Herb Society stall

We had borrowed a marquee to house a number of stalls, including one from Little Moreton Hall, where visitors (both young and old) could try their hand at heritage games and children’s activities.

Trying out the Tudor games

We had our own produce to sell, as Lyn had made elderflower cordial, and Linda had made blackcurrant jam, both using the harvest from the Physic Garden. We also sold apple juice and cider vinegar made at the Old Saw Mill local community cooperative.

Delicious drinks from the garden and locally sourced apples

Our plant stall carried home grown plants, as well as a tray of plants kindly given by the local nursery, RPG Herbs. We occasionally help them with plants and seedlings from the garden that they need for a particular project; and we are very grateful when the favour is returned.

Vanessa with the plants for sale

The plants, as well as a number of second hand books, were offered in exchange for voluntary donations.

A varied selection of books

A raffle also helped us raise funds – all going towards essential maintenance.

The raffle prize 

The prize was a basket of goodies, all made by our volunteers, using ingredients grown in the garden. The lucky winner, from Biddulph, had taken care to increase her chances by buying several strips of tickets.

As ever, we get many visitors who have lived locally for years but are discovering the garden for the first time – and we are very pleased to share the secret.  However, in September another visitor to the garden was less welcome. It was a mystery weed that popped up on the disturbed ground of the building site.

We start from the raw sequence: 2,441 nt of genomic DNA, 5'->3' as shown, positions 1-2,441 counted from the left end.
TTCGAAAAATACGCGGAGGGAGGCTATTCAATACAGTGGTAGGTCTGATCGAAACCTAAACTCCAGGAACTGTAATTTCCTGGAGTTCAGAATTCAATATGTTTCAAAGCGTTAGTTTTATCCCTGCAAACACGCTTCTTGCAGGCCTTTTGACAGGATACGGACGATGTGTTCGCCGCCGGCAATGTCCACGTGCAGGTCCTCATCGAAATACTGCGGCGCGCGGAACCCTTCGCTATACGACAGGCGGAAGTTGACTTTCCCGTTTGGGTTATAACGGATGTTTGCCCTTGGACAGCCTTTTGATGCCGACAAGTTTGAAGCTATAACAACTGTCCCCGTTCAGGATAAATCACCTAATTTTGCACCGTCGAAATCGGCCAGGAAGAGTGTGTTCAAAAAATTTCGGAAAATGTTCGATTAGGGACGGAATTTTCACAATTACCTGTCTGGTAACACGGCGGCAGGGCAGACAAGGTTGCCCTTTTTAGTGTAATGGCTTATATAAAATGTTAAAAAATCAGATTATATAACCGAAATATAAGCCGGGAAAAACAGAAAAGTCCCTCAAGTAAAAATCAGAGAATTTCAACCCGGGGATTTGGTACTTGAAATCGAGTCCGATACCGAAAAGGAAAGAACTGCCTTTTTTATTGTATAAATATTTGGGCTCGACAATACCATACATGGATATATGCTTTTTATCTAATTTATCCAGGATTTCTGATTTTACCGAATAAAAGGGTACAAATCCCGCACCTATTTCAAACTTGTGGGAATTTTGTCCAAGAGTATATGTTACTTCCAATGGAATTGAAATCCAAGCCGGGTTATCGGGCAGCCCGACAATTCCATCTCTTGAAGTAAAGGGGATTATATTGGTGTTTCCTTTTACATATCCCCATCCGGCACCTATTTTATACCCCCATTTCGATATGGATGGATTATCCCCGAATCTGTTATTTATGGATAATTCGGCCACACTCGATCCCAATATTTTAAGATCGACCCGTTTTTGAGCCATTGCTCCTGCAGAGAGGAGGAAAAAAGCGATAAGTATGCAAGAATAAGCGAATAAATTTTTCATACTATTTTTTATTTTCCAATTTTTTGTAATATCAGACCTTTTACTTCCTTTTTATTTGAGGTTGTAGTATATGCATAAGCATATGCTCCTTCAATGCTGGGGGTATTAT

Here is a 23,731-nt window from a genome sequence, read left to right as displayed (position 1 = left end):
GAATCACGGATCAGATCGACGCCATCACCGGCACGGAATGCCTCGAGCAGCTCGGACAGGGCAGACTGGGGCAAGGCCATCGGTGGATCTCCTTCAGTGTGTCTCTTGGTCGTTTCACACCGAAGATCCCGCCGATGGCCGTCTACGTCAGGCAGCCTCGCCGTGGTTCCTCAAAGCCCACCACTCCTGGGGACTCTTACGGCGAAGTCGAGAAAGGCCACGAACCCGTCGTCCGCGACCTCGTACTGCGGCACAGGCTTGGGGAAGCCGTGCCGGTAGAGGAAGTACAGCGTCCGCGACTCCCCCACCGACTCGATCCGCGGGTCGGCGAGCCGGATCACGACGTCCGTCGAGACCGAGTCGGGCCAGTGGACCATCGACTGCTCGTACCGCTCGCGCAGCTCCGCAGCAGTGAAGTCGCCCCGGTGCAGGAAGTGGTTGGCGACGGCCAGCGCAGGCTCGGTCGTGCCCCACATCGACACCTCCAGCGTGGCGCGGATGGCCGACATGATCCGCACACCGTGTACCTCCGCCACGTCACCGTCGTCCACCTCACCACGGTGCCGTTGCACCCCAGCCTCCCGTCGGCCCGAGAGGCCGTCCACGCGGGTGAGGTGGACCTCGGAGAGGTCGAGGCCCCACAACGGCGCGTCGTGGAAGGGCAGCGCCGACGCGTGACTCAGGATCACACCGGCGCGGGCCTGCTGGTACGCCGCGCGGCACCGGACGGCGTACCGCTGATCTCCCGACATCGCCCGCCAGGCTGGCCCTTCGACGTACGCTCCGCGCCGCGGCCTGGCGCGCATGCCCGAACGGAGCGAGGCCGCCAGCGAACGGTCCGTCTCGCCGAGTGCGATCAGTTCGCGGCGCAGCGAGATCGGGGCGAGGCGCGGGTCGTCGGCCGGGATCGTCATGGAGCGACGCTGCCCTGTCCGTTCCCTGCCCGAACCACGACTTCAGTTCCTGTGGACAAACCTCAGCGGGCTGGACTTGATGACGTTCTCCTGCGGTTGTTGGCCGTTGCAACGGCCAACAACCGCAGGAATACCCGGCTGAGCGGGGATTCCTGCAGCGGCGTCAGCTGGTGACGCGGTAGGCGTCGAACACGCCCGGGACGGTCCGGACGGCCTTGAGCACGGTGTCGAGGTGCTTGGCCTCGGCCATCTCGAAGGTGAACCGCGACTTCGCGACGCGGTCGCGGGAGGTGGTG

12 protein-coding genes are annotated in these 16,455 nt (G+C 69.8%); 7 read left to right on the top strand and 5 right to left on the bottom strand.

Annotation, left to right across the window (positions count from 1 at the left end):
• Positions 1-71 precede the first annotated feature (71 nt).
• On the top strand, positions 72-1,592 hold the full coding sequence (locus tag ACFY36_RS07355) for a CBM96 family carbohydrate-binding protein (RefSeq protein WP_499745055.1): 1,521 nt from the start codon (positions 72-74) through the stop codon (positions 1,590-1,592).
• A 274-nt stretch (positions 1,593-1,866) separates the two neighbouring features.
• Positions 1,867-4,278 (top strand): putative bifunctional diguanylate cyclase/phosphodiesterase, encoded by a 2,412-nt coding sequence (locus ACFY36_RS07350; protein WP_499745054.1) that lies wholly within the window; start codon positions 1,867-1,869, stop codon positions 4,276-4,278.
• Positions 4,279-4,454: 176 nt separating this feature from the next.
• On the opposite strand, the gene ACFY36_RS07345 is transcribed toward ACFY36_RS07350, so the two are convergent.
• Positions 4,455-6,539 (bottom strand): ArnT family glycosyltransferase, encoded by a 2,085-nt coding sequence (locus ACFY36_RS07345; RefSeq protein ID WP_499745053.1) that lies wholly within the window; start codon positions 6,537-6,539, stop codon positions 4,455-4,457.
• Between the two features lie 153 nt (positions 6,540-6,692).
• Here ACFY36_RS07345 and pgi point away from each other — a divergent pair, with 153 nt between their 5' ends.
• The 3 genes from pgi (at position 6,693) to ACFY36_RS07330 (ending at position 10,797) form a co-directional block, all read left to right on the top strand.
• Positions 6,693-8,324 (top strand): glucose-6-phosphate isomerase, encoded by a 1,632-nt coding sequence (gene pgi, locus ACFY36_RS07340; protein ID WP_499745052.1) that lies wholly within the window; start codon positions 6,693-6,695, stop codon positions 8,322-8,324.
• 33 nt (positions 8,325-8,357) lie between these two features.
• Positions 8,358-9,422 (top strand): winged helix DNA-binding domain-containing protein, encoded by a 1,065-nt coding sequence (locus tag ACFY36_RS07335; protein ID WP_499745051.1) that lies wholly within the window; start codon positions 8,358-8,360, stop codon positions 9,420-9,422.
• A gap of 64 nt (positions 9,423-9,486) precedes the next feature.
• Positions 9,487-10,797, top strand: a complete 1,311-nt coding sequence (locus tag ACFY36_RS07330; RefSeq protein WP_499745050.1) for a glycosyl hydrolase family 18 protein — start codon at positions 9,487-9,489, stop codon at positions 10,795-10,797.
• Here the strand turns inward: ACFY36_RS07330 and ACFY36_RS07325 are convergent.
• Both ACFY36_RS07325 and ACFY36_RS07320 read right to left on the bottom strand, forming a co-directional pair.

Common Ragweed

We have identified it as Ragweed (Ambrosia artemisifolia), an invasive American plant. It is used in native American medicine, and can apparently help to remove heavy metals from the soil, but it also tops the US list of the worst plants causing allergic reactions.  On balance, we decided to pull it up. You can read more about it below.

Common Ragweed (Ambrosia artemisifolia)
Here at the Bath House & Physic Garden we are reluctant to name any plant a ‘weed’ – they are just plants that are growing in the wrong place. However, this intruder from the USA is an exception as it doesn’t have beauty or usefulness to recommend it, and it would rapidly colonise any patch of disturbed ground to the detriment of plants we want to encourage. Its flowers are small and greenish, and as they contain no nectar they attract no bees, butterflies or other welcome pollinators. Instead, the pollen is wind-borne, straight up the noses of every hay-fever sufferer for miles around.

North American native people cultivated this plant as a crop, thousands of years ago, but they gave it up in favour of maize well before the earliest Europeans set foot on the continent. It is now considered a noxious weed, and its seeds can unfortunately lie dormant for up to forty years waiting for the right conditions, which include most of Europe, where it has gradually established itself over a few hundred years. Carl Linnaeus, the botanist who organised plants into ‘family groups’ with Latin names, including introductions from outside Europe, gave it the completely inappropriate name Ambrosia, we don’t know why: one theory is that other botanists had so named ‘similar’ plants in the Mediterranean area, so he followed their lead.